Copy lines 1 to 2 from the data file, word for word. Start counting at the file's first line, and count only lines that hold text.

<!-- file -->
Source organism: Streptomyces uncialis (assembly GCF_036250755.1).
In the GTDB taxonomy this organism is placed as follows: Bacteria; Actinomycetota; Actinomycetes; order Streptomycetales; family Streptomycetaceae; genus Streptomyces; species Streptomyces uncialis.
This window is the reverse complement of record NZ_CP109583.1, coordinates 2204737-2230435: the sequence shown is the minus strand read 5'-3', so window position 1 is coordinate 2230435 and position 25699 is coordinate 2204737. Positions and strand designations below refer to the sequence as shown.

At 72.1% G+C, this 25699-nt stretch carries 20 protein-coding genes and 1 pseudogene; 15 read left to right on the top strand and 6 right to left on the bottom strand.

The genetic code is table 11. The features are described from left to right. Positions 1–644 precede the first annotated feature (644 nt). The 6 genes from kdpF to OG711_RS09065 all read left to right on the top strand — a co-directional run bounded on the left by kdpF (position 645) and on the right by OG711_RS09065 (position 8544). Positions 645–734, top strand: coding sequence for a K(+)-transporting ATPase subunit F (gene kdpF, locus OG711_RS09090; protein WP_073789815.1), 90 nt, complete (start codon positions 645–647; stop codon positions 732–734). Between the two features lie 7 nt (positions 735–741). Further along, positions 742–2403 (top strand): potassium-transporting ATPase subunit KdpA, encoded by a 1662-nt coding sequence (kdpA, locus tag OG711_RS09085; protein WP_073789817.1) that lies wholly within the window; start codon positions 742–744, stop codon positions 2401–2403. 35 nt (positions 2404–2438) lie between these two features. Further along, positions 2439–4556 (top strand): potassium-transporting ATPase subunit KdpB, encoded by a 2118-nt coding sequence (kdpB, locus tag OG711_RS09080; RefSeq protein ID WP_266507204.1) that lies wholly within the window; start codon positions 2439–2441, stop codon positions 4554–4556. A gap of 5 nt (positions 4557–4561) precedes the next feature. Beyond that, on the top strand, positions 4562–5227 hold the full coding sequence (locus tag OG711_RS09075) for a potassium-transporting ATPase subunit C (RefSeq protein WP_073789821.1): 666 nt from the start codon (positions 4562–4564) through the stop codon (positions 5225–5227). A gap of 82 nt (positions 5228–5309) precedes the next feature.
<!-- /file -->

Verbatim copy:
Source organism: Streptomyces uncialis (assembly GCF_036250755.1).
In the GTDB taxonomy this organism is placed as follows: Bacteria; Actinomycetota; Actinomycetes; order Streptomycetales; family Streptomycetaceae; genus Streptomyces; species Streptomyces uncialis.